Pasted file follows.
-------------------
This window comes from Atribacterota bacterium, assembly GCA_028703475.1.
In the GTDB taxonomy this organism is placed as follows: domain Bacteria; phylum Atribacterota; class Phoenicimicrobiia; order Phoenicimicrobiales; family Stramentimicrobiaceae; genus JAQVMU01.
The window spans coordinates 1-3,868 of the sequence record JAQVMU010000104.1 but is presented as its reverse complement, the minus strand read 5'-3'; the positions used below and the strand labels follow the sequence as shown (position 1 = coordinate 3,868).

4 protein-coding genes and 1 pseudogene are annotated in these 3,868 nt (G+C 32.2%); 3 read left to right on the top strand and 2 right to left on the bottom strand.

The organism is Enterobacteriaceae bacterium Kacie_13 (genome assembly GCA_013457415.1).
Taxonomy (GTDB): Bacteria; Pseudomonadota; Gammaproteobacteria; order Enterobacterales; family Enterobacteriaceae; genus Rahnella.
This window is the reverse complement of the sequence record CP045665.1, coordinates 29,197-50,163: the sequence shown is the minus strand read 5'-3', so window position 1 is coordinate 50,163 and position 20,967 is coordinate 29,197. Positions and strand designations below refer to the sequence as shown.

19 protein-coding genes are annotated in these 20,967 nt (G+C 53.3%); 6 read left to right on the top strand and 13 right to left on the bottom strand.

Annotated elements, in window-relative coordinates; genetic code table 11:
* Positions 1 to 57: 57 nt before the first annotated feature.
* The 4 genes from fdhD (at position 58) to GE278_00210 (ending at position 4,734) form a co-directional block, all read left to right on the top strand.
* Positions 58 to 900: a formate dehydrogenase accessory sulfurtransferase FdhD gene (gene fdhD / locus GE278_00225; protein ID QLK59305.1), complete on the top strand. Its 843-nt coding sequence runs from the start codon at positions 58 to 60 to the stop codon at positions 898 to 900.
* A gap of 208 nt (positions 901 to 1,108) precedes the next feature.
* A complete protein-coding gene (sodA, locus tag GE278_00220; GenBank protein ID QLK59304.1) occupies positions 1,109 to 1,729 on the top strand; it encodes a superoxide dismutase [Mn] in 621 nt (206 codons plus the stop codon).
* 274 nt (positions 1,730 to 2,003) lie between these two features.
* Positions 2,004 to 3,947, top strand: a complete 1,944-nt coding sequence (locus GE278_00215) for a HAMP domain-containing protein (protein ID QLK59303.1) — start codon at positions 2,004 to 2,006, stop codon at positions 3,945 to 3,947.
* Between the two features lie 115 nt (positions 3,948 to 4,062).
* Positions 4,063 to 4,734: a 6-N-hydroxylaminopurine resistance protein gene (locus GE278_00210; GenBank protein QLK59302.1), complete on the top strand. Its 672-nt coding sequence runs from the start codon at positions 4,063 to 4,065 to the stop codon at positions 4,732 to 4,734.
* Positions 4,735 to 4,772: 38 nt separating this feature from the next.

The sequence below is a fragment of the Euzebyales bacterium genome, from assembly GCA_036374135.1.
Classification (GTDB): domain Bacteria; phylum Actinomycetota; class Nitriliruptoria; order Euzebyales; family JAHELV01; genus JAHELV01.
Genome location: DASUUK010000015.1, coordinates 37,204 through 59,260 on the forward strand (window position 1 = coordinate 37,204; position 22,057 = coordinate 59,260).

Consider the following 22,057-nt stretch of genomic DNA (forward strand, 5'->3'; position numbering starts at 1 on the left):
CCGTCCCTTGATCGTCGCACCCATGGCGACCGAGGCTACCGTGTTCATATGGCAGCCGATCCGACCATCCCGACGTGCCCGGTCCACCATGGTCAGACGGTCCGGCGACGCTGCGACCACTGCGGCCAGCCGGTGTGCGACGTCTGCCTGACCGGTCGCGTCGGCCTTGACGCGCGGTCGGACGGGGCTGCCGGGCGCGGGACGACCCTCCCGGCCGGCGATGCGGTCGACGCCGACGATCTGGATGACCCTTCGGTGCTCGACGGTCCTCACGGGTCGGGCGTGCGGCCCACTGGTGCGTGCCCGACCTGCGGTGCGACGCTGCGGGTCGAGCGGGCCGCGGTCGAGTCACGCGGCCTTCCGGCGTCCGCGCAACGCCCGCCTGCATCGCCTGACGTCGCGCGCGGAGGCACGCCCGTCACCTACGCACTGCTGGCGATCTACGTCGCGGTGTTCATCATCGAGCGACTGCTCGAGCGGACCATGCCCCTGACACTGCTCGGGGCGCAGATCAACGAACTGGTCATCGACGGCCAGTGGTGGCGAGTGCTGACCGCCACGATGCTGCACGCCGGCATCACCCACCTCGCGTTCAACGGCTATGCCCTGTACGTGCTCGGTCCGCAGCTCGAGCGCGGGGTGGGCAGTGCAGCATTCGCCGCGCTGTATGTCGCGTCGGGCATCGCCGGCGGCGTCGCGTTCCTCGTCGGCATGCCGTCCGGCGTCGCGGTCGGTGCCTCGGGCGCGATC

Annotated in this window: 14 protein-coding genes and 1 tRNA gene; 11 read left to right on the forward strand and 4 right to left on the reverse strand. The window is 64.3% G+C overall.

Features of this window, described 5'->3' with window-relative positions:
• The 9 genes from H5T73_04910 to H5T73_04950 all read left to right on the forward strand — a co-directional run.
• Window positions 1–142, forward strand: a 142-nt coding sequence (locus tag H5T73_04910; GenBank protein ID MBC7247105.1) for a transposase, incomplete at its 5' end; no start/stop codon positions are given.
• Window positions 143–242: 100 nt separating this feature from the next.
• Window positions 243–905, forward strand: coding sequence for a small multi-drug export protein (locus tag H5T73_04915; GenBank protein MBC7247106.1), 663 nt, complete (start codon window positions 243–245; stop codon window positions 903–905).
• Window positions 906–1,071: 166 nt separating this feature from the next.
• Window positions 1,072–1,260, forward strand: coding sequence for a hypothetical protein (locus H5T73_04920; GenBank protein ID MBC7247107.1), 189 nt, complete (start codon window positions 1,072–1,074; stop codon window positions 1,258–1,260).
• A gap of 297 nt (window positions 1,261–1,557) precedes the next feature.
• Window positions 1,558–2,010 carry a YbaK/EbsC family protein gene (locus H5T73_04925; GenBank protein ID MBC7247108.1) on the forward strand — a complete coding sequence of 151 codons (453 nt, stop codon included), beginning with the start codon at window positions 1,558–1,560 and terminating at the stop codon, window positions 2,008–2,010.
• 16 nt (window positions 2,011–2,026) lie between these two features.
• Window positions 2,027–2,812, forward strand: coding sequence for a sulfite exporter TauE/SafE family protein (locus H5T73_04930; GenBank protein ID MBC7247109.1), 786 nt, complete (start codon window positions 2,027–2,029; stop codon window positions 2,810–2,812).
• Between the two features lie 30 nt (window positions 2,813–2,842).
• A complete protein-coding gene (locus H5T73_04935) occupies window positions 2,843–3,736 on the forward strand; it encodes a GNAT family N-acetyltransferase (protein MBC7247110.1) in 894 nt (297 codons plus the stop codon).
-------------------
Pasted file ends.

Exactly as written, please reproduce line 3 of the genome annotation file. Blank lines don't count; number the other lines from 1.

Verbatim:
The window spans coordinates 1-3,868 of the sequence record JAQVMU010000104.1 but is presented as its reverse complement, the minus strand read 5'-3'; the positions used below and the strand labels follow the sequence as shown (position 1 = coordinate 3,868).